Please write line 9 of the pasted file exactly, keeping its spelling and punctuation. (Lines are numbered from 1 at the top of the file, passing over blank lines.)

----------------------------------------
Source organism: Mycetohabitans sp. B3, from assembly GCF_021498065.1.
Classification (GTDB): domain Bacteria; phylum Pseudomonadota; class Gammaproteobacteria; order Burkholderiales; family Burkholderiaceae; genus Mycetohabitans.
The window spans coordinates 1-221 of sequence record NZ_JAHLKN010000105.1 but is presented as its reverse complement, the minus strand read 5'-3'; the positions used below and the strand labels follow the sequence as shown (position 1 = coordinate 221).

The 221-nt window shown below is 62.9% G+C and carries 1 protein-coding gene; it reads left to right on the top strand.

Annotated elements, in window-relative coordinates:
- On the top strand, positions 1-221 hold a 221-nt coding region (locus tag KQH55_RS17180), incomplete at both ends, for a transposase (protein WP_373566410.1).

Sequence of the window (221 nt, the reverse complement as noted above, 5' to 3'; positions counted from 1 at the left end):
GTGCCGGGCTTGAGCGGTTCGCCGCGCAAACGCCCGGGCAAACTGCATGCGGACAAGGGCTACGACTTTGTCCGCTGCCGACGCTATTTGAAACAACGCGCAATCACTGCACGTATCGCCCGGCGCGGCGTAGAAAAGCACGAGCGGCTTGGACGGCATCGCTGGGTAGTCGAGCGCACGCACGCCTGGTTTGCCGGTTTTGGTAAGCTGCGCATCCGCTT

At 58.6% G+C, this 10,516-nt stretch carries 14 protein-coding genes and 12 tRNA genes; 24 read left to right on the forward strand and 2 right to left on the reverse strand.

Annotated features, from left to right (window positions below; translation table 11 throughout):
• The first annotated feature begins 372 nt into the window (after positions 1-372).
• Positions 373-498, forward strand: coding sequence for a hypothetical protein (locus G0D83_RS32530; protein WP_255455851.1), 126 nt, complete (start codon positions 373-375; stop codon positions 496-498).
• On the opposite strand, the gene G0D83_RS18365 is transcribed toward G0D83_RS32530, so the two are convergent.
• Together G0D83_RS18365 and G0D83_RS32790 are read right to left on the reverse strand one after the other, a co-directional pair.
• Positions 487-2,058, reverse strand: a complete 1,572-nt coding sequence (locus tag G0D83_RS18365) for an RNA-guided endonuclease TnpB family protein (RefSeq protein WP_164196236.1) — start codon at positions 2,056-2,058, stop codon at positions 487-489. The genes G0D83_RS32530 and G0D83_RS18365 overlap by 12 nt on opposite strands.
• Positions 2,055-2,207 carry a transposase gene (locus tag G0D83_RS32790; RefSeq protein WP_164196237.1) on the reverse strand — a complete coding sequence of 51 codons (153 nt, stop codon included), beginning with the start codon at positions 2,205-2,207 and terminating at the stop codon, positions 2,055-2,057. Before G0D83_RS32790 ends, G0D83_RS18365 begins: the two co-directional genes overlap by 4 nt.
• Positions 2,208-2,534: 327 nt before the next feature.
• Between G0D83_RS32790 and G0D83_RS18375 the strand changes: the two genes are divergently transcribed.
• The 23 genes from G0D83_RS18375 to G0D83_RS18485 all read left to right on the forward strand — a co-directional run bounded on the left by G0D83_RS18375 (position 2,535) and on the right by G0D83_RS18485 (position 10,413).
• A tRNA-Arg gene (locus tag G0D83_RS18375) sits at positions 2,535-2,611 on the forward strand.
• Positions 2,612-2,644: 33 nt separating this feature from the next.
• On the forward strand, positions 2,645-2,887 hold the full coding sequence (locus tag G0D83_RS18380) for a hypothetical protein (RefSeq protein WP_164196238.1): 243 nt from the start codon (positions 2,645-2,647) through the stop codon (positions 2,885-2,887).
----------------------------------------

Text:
At 58.6% G+C, this 10,516-nt stretch carries 14 protein-coding genes and 12 tRNA genes; 24 read left to right on the forward strand and 2 right to left on the reverse strand.